Buzzworthiness: Tsuro

Today’s review is for a light filler game called

image by BGG user Mr Penguin
image by BGG user Mr Penguin

Tsuro is a 2004 game designed by Tom McMurchie and currently published by Calliope Games.  This 2-8 player game is a tile laying game where you are trying to be the last person standing.  The game comes with a board, 35 path tiles, one Dragon tile, and 8 marker stones.  Each player is dealt three path tiles, and places their marker stone on one of the hashmarks around the 6×6 grid of the board – there are two has marks per square side on the board (48 total).

On your turn, you will play one of your tiles to the square directly in front of your marker.  Each tile shows a number of lines, and you will follow the one directly in front of you to its end.  As the game goes on, this may be several tiles away, or even off the edge of the board (which you don’t want).  Any other players who are able to move must also follow their path to the end.  You end your turn by drawing a new tile.  If there are no new tiles left, you take the Dragon tile – this means that when someone is eliminated, you get the first of their remaining tiles.

Players are eliminated in two ways – either going off the edge of the board, or by crashing into someone else.  In either case, you’re out, and in the case of a crash, the other player is out too.  The last player remaining on the board wins, and if the game ends with all remaining players being eliminated, they share the victory.

image by BGG user Urtur
image by BGG user Urtur

COMPONENTS: This is a lovely game.  The art isn’t spectacular, but it all works together very well to give a very zen feeling.  The tiles themselves just have lines on a marbled background.  The board shows what looks like some kind of giant bird – a Phoenix, I think.  The marker stones themselves are have a nice tactile feel to them, and there’s a good range of colors.  The tiles are a little thin for my liking, but they’re plenty large and fit well in your hand.  The lines are all very well designed so no two tiles are exactly alike, and all line up in the same point on each one.  Overall, the components are nice.

THEME: There’s no theme here.  There’s a kind of a Chinese zen thing going, but the game is really an abstract.

MECHANICS: Tsuro is a route-building tile placement game.  You’re creating a path by placing tiles, and you have three to choose from in your hand.  You can only place directly in front of you, which prevents you from eliminating others without them having an opportunity to react.  Once the tile is placed, you must move your piece along the created path to its current conclusion.  As the game goes on, you’ll have fewer and fewer choices, which leads to a nice arc of the game – you’re clearly building to a conclusion as the board fills up.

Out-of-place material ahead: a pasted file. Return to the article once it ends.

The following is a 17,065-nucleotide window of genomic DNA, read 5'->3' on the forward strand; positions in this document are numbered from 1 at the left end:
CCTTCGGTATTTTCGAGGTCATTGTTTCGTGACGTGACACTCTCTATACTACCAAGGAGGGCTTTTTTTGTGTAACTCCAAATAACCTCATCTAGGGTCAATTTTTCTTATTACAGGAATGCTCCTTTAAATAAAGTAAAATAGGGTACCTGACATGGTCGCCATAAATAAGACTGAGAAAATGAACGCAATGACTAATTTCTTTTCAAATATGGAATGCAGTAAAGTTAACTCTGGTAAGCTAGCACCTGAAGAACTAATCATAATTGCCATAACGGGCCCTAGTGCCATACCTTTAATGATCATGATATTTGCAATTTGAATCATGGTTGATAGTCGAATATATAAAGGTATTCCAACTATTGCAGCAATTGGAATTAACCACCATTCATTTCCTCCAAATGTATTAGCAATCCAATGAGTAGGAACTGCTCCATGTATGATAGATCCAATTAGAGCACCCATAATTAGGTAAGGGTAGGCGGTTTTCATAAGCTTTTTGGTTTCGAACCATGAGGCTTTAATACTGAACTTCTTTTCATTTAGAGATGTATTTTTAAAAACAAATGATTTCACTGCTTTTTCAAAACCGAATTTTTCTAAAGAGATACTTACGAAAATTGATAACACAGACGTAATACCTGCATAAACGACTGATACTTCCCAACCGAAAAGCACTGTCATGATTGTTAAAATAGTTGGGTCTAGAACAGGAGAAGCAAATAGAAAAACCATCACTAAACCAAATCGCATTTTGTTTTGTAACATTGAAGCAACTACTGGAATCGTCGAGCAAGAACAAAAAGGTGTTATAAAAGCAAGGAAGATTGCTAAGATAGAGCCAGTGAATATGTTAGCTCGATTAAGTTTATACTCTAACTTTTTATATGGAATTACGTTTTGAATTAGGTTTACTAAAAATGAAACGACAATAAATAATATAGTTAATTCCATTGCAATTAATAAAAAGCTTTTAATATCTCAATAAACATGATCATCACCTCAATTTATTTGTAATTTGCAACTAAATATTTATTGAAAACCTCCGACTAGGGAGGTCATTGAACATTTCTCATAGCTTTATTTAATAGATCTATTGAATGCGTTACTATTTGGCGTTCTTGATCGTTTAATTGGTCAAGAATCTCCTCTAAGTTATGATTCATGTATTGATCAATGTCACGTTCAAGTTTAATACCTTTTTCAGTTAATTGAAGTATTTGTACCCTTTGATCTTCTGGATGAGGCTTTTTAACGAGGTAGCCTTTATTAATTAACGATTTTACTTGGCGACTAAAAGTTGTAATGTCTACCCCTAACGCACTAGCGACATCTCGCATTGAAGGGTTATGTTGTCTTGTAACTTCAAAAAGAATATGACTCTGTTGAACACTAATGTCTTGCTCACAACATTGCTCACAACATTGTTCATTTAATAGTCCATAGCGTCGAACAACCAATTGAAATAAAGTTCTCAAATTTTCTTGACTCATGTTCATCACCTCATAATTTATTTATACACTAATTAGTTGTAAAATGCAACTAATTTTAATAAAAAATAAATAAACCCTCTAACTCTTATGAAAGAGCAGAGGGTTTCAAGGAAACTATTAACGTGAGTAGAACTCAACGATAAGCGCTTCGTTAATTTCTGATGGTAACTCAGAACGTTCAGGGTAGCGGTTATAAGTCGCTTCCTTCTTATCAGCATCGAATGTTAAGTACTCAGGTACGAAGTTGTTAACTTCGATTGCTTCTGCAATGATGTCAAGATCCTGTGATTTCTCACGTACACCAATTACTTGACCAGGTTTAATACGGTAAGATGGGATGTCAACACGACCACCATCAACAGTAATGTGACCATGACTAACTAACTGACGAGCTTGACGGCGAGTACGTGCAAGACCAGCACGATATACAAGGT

This game does have player elimination, which is a mechanism that a lot of people dislike.  When done well, I’m fine with it, and I think it works well here.  The game has length to its advantage – it’s usually over in 10-15 minutes.

Overall, the mechanisms are very smooth.  The only place where it kind of gets clunky is what happens when the draw pile runs out.  If you can’t draw a tile, you get the Dragon tile.  Then, when a player gets eliminated, the player with the Dragon tile draws from their remaining tiles.  All other players in turn order who have been skipped can draw one of those tiles until they run out again, which means the next player now has the Dragon tile.  It’s a little wonky, but it works.

STRATEGY LEVEL: This is primarily a luck-based game – it’s very difficult to strategize what you want to do because the board changes so much between turns.  However, you can try to build little outs for yourself based on what you have in your hand, or try to avoid other players.  Still, you could be gone in an instant before your turn comes up again.

ACCESSIBILITY: This is a super easy gem to learn and play.  I’d put it in the Bait Games category – very light, attractive to look at, and fast.  If new players like it, it might be a way to the introduce them to a true Gateway route-building game like Ticket to Ride or TransAmerica.

REPLAYABILITY: Because of this game’s speed and the variable layout of the board every time, this game has a ton of replayability.  Often, it will get played a few times in a row when it comes out.

SCALABILITY: The game plays from 2-8, but I’d say you need at least 4 for it to be worthwhile.  8 can be kind of chaotic, but it’s a very good quick game when you have a lot of people and not a lot of time.

INTERACTION: The interaction in this game comes from playing tiles to try and knock your opponents out.  Sometimes this is indirect – you place that limits their options next time – and others, it is direct – you play a tile that sends them right off the board.

FOOTPRINT: All you really need space for is the board.  Oh, and for everyone to be sitting around the board.

IS IT BUZZWORTHY? Yes.  It’s not a game I get super excited about, but it is a good one that is fun for a little diversion on game night.  So, on my official Yeah-Meh-Bleah scale, this game gets a


Thanks for reading!

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